HARLINGEN — A new rest area in Hugh Ramsey Nature Park honors one of the park’s biggest advocates and hardest workers.
Texas Master Naturalist Frank Wiseman donated the memorial bench dedicated to Richard “Dick” Roesler, which was installed yesterday in one of the nature park’s garden areas.
“He was a real good friend,” Wiseman said at the site yesterday morning. “He and his wife, Sharon, both volunteered. I wanted to do something in his memory because he was with us every Thursday, sometimes on Tuesday.
“We went all over the Valley rescuing plants and then we’d come back and plant them in here in all the different spots that we had on the south side,” Wiseman added. “It was just to have a memento, a memory, to know that we appreciated everything he did.”
Wiseman, one of the founding members of the Rio Grande Valley Texas Master Naturalist chapter, worked with Roesler and his wife to re-vegetate the city park with native Texas plants.
Roesler, who died in 2015, was recalled by Master Naturalist Christina Mild as the “digging-est dog,” who used a posthole digger to prepare spots to transplant as many as 60 native species in the morning, and another 60 in the afternoon to optimal places in the park.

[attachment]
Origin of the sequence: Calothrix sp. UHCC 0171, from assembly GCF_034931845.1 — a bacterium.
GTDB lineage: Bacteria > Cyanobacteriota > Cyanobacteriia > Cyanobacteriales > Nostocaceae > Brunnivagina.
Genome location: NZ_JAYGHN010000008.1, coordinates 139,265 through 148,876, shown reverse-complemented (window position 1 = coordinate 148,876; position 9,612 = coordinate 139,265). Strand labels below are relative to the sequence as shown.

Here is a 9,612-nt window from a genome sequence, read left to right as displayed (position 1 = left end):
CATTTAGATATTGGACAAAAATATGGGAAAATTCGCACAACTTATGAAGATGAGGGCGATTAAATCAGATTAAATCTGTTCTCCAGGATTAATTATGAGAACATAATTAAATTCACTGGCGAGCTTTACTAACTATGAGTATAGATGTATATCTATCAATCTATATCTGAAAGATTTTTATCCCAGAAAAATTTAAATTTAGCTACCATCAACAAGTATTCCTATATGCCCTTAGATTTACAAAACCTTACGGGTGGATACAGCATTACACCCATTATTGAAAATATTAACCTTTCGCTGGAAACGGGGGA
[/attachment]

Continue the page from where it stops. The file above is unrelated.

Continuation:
During Roesler’s membership in the naturalists’ chapter, he logged 1,655 volunteer hours, and most of those hours were spent at Ramsey park.
“It took more than eight years to achieve our goal of establishing the park as a true nature preserve with only Valley native plants,” Wiseman said.
The garden with Roesler’s memorial bench is called the Citrus Garden, and was designed by Wiseman and volunteers.
The garden showcases five native trees in the Rutaceae family that volunteers planted earlier this year — barreta, colima, Texas torchwood, Sierra Madre torchwood and Runyon’s esenbeckia, all within the citrus family. The newly-planted trees are home to the larval stage of giant swallowtail butterfly caterpillars.